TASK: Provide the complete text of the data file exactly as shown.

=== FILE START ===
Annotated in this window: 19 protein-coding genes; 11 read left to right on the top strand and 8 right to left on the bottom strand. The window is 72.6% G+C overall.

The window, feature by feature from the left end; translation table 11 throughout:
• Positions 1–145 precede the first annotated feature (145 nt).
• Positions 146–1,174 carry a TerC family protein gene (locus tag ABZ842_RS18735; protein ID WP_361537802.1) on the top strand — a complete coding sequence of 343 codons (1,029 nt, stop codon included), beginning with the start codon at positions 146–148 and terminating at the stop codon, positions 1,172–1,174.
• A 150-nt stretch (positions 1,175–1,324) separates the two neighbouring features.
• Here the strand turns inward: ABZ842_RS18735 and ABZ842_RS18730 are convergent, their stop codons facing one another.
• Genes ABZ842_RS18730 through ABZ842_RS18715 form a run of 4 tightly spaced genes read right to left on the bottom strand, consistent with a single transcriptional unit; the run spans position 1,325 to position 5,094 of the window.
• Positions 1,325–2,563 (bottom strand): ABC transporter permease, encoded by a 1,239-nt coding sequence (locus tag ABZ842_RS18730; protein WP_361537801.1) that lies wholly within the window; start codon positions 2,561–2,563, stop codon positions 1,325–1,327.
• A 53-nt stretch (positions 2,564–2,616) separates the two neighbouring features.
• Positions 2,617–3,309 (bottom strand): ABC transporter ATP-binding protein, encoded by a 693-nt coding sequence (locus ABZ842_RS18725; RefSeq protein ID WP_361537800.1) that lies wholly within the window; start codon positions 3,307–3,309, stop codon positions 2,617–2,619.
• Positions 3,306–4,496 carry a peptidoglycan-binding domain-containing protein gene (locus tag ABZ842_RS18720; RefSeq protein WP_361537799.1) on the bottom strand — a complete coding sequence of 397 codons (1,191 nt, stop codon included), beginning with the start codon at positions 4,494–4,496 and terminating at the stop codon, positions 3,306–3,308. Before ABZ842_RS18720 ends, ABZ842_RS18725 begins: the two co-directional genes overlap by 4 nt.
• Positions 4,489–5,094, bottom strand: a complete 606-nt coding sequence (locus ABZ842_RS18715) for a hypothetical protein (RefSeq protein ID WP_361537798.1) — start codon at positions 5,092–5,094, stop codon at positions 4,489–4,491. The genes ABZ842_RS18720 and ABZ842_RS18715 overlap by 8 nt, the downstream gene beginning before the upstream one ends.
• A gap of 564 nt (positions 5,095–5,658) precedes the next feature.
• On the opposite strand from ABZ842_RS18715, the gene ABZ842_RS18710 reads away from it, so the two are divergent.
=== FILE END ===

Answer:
Annotated in this window: 19 protein-coding genes; 11 read left to right on the top strand and 8 right to left on the bottom strand. The window is 72.6% G+C overall.

The window, feature by feature from the left end; translation table 11 throughout:
• Positions 1–145 precede the first annotated feature (145 nt).
• Positions 146–1,174 carry a TerC family protein gene (locus tag ABZ842_RS18735; protein ID WP_361537802.1) on the top strand — a complete coding sequence of 343 codons (1,029 nt, stop codon included), beginning with the start codon at positions 146–148 and terminating at the stop codon, positions 1,172–1,174.
• A 150-nt stretch (positions 1,175–1,324) separates the two neighbouring features.
• Here the strand turns inward: ABZ842_RS18735 and ABZ842_RS18730 are convergent, their stop codons facing one another.
• Genes ABZ842_RS18730 through ABZ842_RS18715 form a run of 4 tightly spaced genes read right to left on the bottom strand, consistent with a single transcriptional unit; the run spans position 1,325 to position 5,094 of the window.
• Positions 1,325–2,563 (bottom strand): ABC transporter permease, encoded by a 1,239-nt coding sequence (locus tag ABZ842_RS18730; protein WP_361537801.1) that lies wholly within the window; start codon positions 2,561–2,563, stop codon positions 1,325–1,327.
• A 53-nt stretch (positions 2,564–2,616) separates the two neighbouring features.
• Positions 2,617–3,309 (bottom strand): ABC transporter ATP-binding protein, encoded by a 693-nt coding sequence (locus ABZ842_RS18725; RefSeq protein ID WP_361537800.1) that lies wholly within the window; start codon positions 3,307–3,309, stop codon positions 2,617–2,619.
• Positions 3,306–4,496 carry a peptidoglycan-binding domain-containing protein gene (locus tag ABZ842_RS18720; RefSeq protein WP_361537799.1) on the bottom strand — a complete coding sequence of 397 codons (1,191 nt, stop codon included), beginning with the start codon at positions 4,494–4,496 and terminating at the stop codon, positions 3,306–3,308. Before ABZ842_RS18720 ends, ABZ842_RS18725 begins: the two co-directional genes overlap by 4 nt.
• Positions 4,489–5,094, bottom strand: a complete 606-nt coding sequence (locus ABZ842_RS18715) for a hypothetical protein (RefSeq protein ID WP_361537798.1) — start codon at positions 5,092–5,094, stop codon at positions 4,489–4,491. The genes ABZ842_RS18720 and ABZ842_RS18715 overlap by 8 nt, the downstream gene beginning before the upstream one ends.
• A gap of 564 nt (positions 5,095–5,658) precedes the next feature.
• On the opposite strand from ABZ842_RS18715, the gene ABZ842_RS18710 reads away from it, so the two are divergent.